Jacek A. Jankowski

PhD thesis Abstract

An algorithm for solution of three-dimensional Navier-Stokes equations for incompressible free surface flows is developed. A decoupled algorithm based on the fractional step (operator-splitting) technique is applied. The solution is obtained in subsequent stages treating equations split into parts having well-defined mathematical properties, so that the most adequate methods for a given differential operator type can be used. The decoupled algorithm structure, which does not use the continuity equation explicitly, allows application of equal-order linear interpolation functions for all variables. The applied reference element type, a prism with six nodes and linear interpolation functions, is a compromise between the exactness of the interpolation, model complexity and computational cost. The finite difference method is applied for the time discretisation and the computational domain variability is taken into account by a standard sigma-mesh structure which is well suited to most geophysical applications.

The model is implemented in the framework of the Telemac system, developed in Laboratoire National d’Hydraulique in Chatou, Electricité de France (EDF) for modelling of free surface flows including transport phenomena. It is a far-reaching further development of existing three-dimensional code Telemac-3D whose application domain is limited due to the hydrostatic approximation and because the free surface position is computed from shallow water equations. Therefore, the vertical acceleration is neglected and the free surface and bottom gradients must be small.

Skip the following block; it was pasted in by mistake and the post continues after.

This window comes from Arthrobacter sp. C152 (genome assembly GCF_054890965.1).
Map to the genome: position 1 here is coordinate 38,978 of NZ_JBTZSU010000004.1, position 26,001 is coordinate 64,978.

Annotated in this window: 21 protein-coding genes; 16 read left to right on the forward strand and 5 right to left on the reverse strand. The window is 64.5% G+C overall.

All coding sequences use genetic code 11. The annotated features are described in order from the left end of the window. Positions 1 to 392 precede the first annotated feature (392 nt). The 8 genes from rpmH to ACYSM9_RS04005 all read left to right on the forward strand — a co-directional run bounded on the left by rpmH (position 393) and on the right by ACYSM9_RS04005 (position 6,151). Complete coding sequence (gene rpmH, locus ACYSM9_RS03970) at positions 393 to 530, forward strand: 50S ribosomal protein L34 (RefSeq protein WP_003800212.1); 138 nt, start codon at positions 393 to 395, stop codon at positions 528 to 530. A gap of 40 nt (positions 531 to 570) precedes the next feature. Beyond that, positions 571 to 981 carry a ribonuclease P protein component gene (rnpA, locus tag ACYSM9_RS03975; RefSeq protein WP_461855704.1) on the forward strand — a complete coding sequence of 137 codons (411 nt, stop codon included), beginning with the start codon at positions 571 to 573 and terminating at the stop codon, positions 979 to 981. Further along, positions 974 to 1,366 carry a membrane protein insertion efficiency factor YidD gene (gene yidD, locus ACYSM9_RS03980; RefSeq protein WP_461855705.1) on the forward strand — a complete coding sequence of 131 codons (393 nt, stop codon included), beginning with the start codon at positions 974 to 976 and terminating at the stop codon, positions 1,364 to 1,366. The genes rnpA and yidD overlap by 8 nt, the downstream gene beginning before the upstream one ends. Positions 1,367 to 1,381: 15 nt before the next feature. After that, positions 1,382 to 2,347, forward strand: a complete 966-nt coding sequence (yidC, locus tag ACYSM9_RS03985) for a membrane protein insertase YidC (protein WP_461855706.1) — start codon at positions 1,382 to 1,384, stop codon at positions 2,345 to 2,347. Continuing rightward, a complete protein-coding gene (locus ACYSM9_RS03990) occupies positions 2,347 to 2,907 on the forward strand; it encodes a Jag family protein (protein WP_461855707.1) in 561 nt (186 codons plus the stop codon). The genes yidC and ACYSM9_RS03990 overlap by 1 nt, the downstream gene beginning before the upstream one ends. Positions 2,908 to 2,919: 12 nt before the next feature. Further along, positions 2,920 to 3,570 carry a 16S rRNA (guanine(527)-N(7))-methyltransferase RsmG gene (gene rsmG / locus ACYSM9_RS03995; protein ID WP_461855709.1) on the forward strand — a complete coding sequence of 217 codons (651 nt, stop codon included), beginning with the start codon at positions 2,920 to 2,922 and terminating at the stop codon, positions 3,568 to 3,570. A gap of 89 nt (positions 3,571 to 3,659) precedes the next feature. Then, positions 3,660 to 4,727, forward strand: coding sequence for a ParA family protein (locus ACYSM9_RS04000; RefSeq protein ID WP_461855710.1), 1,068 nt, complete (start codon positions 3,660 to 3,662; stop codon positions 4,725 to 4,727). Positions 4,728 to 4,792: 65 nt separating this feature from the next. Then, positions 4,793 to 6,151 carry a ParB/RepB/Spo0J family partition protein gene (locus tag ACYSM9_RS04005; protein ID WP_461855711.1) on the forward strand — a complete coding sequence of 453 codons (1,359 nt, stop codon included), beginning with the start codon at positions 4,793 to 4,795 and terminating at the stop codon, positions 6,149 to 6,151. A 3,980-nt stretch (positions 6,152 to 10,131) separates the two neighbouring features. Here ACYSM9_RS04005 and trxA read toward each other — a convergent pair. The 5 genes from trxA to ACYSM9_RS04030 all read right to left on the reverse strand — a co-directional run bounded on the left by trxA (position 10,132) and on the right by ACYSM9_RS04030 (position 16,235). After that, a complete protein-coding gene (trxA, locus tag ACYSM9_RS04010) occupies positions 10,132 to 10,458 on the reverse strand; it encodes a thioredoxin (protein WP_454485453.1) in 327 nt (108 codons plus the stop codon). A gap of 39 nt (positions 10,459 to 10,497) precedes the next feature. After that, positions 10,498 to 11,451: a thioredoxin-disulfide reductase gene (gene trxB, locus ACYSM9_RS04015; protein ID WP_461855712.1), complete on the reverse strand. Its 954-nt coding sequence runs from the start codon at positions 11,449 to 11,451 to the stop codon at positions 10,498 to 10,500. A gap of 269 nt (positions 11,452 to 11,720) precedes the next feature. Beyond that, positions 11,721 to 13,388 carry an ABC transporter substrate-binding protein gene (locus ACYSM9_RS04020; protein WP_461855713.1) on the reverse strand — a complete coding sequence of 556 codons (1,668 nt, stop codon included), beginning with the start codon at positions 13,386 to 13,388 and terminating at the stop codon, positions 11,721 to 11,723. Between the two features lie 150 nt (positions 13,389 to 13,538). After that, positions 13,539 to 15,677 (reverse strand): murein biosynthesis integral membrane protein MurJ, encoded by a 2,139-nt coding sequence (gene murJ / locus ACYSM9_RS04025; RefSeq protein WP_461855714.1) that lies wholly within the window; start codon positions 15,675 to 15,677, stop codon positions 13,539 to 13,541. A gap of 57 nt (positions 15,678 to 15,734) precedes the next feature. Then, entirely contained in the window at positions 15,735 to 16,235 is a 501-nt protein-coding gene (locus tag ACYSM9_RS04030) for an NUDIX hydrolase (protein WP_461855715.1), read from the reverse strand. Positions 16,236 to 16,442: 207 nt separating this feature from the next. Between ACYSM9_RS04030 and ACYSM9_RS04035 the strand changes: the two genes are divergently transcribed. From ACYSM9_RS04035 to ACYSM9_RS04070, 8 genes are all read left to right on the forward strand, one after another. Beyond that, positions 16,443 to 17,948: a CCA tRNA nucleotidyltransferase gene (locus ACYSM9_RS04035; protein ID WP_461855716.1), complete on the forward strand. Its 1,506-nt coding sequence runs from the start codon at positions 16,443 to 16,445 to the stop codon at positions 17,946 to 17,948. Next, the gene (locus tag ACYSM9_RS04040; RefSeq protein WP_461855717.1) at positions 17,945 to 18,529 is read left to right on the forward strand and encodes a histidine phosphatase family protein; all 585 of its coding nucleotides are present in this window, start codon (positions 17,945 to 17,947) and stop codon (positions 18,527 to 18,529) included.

A standing wave in a closed basin. Hydrodynamic pressure and velocity vectors

In the new model, the vertical acceleration is taken into account by decomposing the global pressure into its hydrostatic (i.e. barotropic as well as baroclinic) and hydrodynamic components. In consequence, the hydrodynamic pressure is found from a pressure Poisson equation from fractional formulation, whereby the hydrostatic part is computed explicitly from the free surface elevation and density field. The final velocity is obtained under assumption of its incompressibility from the projection of the intermediate result, which is found without hydrodynamic pressure gradients.

The free surface position can be found using height function methods based on the kinematic boundary condition or the free surface conservative equation (vertically integrated continuity equation). In the numerical solution algorithm the method of characteristics, streamline upwind Petrov-Galerkin FEM, or explicit formulation in finite elements can be chosen.

The developed new algorithm steps have been verified separately, using analytical solutions. The verification of the algorithm as a whole has been performed using benchmark test cases covering the targeted model application domain. Some of these allowed a formal comparison with an analytical problem solution. They include free surface and internal waves, sub- and supercritical channel flow over a steep ramp, wind- and buoyancy-driven currents.

The implementation of the model within the well-validated Telemac system allows immediate application of the newly developed algorithm for practical hydraulic engineering problems and geophysical flows.

Reference: Jacek A. Jankowski, (1999) A non-hydrostatic model for free surface flows. PhD Thesis (Dissertation), Bericht Nr. 56/1999, Institut für Strömungsmechanik und ERiB, Universität Hannover.